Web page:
Jason shares how he implements the Zen of Results workflow as well as a dialogue around some sticking points with his team. Jason's one of the most effective people I know and his insights are always crisp and actionable.
Here's my key take aways:
Are you the best at what you do? Could you be the best at something else? How do you know when to hold'em? How do you know when to fold'em?
The Gambler teaches us:
"You got to know when to hold 'em, know when to fold 'em. Know when to walk away, and know when to run."
... But where's the prescriptive guidance? Luckily, there's Seth Godin and The Dip. In the book, the Dip, Seth teaches us:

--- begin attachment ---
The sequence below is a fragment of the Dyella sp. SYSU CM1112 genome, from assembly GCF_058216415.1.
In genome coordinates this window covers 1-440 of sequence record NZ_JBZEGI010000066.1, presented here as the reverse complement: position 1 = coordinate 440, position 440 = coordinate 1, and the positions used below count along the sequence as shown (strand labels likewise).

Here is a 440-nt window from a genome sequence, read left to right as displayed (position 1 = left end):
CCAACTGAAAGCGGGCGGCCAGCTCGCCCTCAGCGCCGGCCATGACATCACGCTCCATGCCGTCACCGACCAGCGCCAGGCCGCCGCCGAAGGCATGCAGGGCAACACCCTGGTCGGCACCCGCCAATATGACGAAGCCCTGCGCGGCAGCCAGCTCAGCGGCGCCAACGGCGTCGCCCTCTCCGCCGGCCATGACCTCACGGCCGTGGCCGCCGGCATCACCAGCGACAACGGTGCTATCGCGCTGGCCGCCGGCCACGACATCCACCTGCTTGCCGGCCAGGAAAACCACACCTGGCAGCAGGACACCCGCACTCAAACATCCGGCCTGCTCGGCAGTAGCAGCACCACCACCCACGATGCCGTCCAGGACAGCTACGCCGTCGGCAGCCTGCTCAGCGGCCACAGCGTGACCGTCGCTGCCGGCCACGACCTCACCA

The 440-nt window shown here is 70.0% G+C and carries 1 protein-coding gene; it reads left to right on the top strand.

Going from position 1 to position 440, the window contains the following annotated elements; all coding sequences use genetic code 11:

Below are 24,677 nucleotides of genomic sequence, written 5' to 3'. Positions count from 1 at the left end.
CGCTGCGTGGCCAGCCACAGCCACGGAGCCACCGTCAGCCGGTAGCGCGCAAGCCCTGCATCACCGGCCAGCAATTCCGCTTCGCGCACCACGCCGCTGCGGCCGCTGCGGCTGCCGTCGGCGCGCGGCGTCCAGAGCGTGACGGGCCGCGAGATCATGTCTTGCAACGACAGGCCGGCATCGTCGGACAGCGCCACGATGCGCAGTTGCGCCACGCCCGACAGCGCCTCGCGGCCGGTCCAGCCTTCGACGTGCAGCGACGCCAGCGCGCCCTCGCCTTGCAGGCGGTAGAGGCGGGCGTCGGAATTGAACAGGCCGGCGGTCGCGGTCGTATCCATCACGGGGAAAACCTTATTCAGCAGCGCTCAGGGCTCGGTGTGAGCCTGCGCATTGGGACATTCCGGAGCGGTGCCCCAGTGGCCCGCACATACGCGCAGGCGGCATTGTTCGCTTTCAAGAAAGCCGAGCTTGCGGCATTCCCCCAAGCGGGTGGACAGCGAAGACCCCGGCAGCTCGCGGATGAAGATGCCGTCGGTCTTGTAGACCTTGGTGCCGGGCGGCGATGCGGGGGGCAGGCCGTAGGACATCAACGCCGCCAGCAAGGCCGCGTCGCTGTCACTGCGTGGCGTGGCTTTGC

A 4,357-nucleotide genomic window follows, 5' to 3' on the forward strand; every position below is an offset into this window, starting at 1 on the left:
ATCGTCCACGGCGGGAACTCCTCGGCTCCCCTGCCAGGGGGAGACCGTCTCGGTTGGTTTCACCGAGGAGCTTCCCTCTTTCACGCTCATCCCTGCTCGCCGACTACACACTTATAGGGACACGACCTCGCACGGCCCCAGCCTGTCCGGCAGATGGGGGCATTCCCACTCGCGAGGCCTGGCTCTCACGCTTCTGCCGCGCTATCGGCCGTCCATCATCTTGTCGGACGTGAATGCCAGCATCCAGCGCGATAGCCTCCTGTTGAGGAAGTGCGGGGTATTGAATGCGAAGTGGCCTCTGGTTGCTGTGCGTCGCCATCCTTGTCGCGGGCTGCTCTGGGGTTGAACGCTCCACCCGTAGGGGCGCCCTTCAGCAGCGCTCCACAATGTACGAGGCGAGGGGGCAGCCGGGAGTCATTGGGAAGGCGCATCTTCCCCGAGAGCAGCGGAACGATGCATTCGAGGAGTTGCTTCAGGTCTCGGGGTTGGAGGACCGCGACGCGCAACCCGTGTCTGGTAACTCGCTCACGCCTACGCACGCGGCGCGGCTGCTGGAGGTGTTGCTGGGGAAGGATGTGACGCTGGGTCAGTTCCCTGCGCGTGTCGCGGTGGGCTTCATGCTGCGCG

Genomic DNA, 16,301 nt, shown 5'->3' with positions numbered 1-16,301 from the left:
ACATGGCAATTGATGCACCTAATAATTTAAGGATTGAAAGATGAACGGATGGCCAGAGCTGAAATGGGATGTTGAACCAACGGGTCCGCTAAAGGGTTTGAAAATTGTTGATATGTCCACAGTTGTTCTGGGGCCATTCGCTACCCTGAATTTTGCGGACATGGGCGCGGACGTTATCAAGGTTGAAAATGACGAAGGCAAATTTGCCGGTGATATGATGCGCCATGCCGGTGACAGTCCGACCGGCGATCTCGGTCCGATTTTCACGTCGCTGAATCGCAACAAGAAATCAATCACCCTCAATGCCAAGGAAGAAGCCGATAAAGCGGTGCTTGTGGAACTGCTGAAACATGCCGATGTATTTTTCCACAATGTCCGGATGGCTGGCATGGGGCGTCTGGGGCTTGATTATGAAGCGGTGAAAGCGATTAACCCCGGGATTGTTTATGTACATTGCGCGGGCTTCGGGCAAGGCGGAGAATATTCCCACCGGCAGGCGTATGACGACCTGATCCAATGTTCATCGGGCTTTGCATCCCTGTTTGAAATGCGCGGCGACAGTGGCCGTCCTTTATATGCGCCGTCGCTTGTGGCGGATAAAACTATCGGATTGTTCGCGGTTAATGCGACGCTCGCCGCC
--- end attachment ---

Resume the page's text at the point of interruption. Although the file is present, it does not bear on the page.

"Winners quit fast, quit often, and quit without guilt -- until they commit to beating the right Dip for the right reasons. In fact, winners seek out the Dip. They realize that the bigger the barrier, the bigger the reward for getting past it. If you can become number one in your niche, you'll get more than your fair share of profits, glory, and long-term security. Losers, on the other hand, fall into two basic traps. Either they fail to stick out the Dip - they get to the moment of truth and then give up - or they never even find the right Dip to conquer."
I wrote up my Lessons Learned from the Dip on Sources of Insight.